College Saving and Section 529

I’ve been doing quite a bit of poking around on this and I thought this would be a good place for other parents who are trying to save for college to share information.

In a nutshell, what I’ve learned can be summed up (very briefly) as follows.

There are three main sites for info on these plans: (ratings) (ratings) (poke around… they have a free section on 529 plans) (sorta ratings - shows a chart rating the underlying funds. It doesn’t rate the plan itself.)

The more I read about the plans, the more I decided my decision would be based on Fees, Fund Manager and Options.

The more I dug into this, I came to the conclusion that Iowa has one of the best plans for me. They have low fees at 0.65%, they are managed by Vanguard and the options, while not overly expansive, should be enough for me.

A very close second was the Nevada plan. I just couldn’t pull the trigger on gambling on my kids’ college education in Nevada, though.

Does anyone have experiences or thoughts they’d like to share? What plan did you go with? Why?

New Mexico Plan offered through College Sense. It allows you to go anywhere in the US and its territories at accredited universities. It has an age based asset allocation which becomes more conservative as your child ages. So if you have young children it will be vey aggresive and as they age it will be less and less aggresive trying to conserve your gains. It’s also linked with the Upromise program and Managed by 3 investment advisors. New York Life Investment Management, State Street Global Advisors and J.P. Morgan.

Having 3 advisors working for you gives you better pickings than just one. You also need to check out the Upromise program.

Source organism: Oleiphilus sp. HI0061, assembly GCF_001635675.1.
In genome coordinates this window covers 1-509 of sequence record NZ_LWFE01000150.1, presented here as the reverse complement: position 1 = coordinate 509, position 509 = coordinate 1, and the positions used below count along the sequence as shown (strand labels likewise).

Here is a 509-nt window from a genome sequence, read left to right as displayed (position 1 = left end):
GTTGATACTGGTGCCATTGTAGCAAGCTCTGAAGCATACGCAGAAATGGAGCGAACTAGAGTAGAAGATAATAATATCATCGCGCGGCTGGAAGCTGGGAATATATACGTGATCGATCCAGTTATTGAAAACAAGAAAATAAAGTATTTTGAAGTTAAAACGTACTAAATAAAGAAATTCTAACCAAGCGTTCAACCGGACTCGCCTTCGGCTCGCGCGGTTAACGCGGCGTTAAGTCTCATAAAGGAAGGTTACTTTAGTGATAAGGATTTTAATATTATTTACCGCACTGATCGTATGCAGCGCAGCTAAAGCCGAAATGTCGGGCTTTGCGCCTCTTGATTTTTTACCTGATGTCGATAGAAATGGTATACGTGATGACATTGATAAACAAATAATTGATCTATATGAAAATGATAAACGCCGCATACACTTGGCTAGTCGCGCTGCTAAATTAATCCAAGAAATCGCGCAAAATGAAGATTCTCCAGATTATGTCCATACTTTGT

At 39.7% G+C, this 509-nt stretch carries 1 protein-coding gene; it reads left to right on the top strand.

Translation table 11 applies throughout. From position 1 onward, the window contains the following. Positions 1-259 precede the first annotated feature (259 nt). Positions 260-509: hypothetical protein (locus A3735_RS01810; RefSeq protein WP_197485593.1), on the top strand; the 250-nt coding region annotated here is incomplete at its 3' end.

I think every 529 programs offers the ability to attend any accredited university, so for me that wasn’t a factor. This does imply I have not been looking at the pre-paid options. Others might chime in on those.

I did look at the Upromise program, but at least for me there wasn’t enough incentive to enroll or make my 529 decision based on that. I don’t have a grocery card, there are no participating restaurants around here, and none of the other programs seemed to make it worthwhile.

The links to the plan you talk about aren’t working from nor from savingforcollege, but I’ll check em out later!

One other thing I should point out.

I also stayed away from advisor sold plans because they tend to have higher fees. I don’t know if this is the case for the New Mexico plan (college sense) or not, but I do see that it is only advisor sold.

If you make your purchasing decisions based solely on fees you are setting yourself up for a dissappointment. I base my investment decisions on who’s managing the money. If you have a good money manager who makes you money then fees are irrelevant. Do some research and see how each fund stacks up as far as historical returns. I think you will find that the ones which may have higher fees also have higher returns. Of course you should remember that “past performance is no indication of future returns.”

Basing your purchasing decision on fees I feel is flawed logic. But do as you wish.

You are quite correct that basing the purchase on fees alone would probably not be a wise thing. As I indicated earlier, there were other considerations for me. As I was poking around, there didn’t seem to be any funds which could be obtained only through a broker, so I saw no point in paying broker fees. But here again I wasn’t able to look at the New Mexico plan so I really don’t know. I’ll check it out, though. Thanks for the heads up on it.

You should at least consider using your state’s plan–contributions may be deductible on your state income tax return.